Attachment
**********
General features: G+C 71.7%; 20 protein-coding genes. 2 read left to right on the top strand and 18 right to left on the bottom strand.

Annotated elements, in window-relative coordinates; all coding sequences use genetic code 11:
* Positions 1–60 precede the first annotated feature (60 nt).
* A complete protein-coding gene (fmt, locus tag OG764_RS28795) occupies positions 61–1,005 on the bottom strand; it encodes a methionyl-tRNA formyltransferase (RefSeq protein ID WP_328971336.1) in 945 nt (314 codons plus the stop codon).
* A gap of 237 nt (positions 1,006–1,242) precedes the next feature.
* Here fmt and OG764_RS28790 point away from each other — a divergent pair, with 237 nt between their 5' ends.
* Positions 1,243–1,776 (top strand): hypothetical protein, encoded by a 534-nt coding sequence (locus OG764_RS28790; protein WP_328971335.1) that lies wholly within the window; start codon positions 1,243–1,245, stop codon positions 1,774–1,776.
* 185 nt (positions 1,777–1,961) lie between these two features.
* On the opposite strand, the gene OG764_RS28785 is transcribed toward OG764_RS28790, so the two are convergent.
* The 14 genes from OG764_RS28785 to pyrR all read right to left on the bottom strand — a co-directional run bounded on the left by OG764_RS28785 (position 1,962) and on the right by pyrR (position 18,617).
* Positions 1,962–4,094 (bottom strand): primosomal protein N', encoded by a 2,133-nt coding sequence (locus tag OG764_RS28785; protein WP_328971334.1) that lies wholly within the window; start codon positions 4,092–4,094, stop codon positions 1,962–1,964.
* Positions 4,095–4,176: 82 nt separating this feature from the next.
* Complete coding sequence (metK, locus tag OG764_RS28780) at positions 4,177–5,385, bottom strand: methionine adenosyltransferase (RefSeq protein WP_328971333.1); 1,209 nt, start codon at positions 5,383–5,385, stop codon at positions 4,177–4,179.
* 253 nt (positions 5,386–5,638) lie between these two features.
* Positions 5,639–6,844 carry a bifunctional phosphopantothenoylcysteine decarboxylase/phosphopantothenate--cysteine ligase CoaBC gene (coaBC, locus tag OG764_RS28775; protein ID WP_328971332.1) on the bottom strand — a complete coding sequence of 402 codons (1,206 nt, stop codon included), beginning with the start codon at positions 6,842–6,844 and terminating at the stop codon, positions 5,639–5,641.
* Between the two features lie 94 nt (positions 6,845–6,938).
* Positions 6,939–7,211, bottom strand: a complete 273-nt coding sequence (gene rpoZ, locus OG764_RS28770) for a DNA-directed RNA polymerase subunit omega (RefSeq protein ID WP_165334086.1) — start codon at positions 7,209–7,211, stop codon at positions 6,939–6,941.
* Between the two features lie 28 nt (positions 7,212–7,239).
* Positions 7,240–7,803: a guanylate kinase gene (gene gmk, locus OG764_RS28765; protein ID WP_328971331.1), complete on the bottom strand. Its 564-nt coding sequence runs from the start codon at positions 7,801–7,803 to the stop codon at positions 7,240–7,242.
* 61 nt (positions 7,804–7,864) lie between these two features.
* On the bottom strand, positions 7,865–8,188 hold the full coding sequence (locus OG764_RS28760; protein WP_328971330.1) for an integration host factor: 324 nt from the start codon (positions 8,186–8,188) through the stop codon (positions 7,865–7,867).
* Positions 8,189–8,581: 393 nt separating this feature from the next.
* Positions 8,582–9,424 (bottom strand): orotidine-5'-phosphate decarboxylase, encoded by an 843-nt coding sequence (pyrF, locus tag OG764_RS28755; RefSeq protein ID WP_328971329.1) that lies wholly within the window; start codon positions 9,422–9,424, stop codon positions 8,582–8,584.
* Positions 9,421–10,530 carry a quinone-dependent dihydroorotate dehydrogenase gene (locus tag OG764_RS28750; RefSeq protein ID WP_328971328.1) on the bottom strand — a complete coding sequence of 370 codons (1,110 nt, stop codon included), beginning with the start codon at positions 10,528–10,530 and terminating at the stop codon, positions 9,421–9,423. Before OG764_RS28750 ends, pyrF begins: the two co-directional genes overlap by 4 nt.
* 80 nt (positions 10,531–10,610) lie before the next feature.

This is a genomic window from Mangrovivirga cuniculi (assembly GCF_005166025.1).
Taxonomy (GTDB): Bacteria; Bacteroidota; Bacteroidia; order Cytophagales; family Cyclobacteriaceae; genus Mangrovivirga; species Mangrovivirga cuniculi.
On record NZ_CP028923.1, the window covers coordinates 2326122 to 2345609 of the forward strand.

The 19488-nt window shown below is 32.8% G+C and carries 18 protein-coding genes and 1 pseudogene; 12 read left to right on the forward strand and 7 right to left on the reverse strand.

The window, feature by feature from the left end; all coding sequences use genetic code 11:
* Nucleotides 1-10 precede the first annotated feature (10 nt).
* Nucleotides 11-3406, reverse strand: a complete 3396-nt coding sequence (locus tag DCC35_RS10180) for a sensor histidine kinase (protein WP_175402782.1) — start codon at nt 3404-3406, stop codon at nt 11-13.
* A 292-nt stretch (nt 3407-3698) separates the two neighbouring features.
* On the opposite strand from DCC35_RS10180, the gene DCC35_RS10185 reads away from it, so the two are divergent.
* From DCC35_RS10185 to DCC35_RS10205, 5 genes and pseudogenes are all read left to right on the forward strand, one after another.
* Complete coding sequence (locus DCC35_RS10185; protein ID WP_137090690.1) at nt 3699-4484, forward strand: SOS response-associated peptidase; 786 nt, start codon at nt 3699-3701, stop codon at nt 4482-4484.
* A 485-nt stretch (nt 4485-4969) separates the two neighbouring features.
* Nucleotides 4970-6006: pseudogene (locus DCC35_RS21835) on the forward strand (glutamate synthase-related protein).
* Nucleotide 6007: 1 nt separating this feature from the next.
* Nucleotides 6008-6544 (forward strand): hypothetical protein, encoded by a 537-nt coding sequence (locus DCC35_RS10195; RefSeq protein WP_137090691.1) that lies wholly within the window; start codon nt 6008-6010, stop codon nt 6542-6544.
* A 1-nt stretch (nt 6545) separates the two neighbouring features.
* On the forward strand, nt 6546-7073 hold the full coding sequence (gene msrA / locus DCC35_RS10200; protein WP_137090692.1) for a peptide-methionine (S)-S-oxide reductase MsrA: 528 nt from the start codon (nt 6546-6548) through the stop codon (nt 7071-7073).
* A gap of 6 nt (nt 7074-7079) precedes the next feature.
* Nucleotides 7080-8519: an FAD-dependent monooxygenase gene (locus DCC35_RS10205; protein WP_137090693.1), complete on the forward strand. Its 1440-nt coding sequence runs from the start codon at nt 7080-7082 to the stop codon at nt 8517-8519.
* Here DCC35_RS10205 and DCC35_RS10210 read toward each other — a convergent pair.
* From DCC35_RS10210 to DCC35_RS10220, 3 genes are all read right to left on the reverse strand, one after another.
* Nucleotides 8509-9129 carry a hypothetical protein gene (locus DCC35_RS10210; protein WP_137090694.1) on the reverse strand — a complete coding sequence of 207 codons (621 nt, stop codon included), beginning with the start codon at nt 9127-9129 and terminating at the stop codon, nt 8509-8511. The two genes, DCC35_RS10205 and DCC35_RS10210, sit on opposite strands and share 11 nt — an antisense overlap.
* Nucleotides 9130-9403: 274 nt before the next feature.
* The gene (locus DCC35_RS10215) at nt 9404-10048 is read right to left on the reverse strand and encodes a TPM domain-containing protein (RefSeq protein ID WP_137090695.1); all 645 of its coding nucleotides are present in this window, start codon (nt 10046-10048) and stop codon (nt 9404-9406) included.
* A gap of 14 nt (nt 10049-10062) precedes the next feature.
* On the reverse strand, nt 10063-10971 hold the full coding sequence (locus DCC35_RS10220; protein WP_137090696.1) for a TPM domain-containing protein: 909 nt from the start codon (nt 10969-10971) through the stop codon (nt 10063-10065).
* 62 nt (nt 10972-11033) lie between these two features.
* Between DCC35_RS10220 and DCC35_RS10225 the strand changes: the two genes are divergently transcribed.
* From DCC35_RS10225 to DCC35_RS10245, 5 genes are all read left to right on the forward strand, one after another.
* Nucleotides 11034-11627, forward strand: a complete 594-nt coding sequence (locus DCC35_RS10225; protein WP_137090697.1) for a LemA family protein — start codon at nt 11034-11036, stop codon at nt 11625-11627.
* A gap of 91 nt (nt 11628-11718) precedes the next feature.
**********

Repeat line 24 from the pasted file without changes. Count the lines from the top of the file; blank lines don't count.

* Positions 9,421–10,530 carry a quinone-dependent dihydroorotate dehydrogenase gene (locus tag OG764_RS28750; RefSeq protein ID WP_328971328.1) on the bottom strand — a complete coding sequence of 370 codons (1,110 nt, stop codon included), beginning with the start codon at positions 10,528–10,530 and terminating at the stop codon, positions 9,421–9,423. Before OG764_RS28750 ends, pyrF begins: the two co-directional genes overlap by 4 nt.